If ever there was a story that needs to be told about how the music industry eats its own, The Story of Anvil is that story. As funny as much of this film is, it is also in many ways a cautionary tale.
In its limited theatrical release, this story of the real life Spinal Tap got considerable attention, and to be flat-out honest, that is exactly what initially drew me to it.
The joke factor here was obvious. Anvil: The Story of Anvil is the story of an eighties hair-metal band — complete with every possible stereotype you could ever imagine — who had their brief moment in the sun, sharing concert bills with the likes of Bon Jovi and the Scorpions, before slipping into obscurity.
And honestly, I've never particularly cared for the brand of hair-metal that bands like Anvil play. But the thing is, watching a film like this one gives you an entirely different perspective on the inner-workings of how the music business actually works, and how quickly they discard their own like yesterday's rubbish.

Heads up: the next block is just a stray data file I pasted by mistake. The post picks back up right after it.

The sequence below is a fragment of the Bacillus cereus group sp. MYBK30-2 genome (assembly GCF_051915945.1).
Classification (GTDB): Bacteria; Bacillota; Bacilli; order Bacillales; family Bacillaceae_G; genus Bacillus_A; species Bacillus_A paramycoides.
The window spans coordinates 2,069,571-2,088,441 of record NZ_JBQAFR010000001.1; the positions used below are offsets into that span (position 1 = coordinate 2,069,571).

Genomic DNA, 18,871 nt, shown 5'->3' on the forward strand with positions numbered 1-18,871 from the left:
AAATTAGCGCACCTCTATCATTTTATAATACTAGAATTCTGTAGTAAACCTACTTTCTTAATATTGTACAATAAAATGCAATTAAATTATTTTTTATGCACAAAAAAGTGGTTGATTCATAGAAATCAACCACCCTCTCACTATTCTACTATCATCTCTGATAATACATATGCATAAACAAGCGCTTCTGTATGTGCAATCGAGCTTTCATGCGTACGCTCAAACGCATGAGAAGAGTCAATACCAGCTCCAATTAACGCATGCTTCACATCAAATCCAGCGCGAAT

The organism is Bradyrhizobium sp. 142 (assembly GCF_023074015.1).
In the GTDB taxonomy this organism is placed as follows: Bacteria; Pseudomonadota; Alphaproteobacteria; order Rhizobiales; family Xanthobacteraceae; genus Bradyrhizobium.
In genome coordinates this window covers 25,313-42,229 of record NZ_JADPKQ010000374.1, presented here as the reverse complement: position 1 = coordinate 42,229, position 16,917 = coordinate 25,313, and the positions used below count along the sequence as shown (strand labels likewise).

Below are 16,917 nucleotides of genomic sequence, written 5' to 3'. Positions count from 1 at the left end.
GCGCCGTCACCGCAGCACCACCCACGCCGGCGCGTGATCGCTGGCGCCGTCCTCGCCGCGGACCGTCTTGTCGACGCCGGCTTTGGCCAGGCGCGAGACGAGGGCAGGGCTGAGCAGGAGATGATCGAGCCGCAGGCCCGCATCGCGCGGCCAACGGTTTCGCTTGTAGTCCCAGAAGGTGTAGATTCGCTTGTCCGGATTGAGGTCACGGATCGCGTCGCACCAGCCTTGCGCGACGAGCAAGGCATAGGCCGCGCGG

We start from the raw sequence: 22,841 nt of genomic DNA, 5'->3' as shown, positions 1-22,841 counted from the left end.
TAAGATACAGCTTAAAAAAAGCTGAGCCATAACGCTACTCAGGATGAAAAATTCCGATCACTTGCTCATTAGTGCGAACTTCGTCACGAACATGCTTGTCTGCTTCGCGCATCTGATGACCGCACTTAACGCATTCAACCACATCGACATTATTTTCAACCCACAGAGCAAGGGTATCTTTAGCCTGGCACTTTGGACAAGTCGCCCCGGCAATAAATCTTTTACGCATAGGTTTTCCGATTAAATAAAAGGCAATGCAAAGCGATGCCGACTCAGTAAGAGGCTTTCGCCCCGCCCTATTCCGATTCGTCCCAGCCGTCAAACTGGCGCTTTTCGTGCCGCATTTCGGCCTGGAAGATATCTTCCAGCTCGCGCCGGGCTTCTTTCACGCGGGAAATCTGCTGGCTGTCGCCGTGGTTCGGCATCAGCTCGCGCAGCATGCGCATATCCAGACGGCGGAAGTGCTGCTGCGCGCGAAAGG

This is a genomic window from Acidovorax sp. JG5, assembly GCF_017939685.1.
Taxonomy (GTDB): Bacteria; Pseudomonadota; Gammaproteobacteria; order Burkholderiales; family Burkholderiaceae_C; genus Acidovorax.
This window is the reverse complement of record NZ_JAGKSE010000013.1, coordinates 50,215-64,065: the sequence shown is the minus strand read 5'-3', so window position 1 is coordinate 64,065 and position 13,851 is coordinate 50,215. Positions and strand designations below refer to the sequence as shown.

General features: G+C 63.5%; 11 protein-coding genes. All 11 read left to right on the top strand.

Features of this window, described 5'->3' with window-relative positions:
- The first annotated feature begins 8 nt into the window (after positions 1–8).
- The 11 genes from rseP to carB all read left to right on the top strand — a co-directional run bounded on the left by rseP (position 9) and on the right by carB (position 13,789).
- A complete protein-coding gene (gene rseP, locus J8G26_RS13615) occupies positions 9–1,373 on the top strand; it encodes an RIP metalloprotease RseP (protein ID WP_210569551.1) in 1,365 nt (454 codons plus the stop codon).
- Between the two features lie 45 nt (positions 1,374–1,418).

I signed up to watch this expecting to get a good laugh with lots of music-biz insider jokes — which I got. What I didn't expect, though, was to instead find myself inexplicably not only reaching for my hankie, but ultimately actually rooting for these guys.
Anvil: The Story of Anvil is an undeniable hoot in many ways, but it is also one of the saddest real-life rock-docs I have ever seen. It begins with Anvil's brief moment of glory headlining some sort of eighties Monsters Of Rock type deal with bands like Whitesnake, and then abruptly shifts to the present-day reality of a band whose members work day jobs in factories, and play gigs before maybe 100 people.
The opening credits say it all. Anvil is shown at a mega-concert with bands such as The Scorpions and the like, who all went on to sell millions of records — while one did not. Guess who that was?
Rock stars like Metallica's Lars Ulrich and Guns N' Roses' Slash offer up all their due accolades and respect. But in the end it all feels tragically empty, and you find yourself asking, "So where are these guys now?"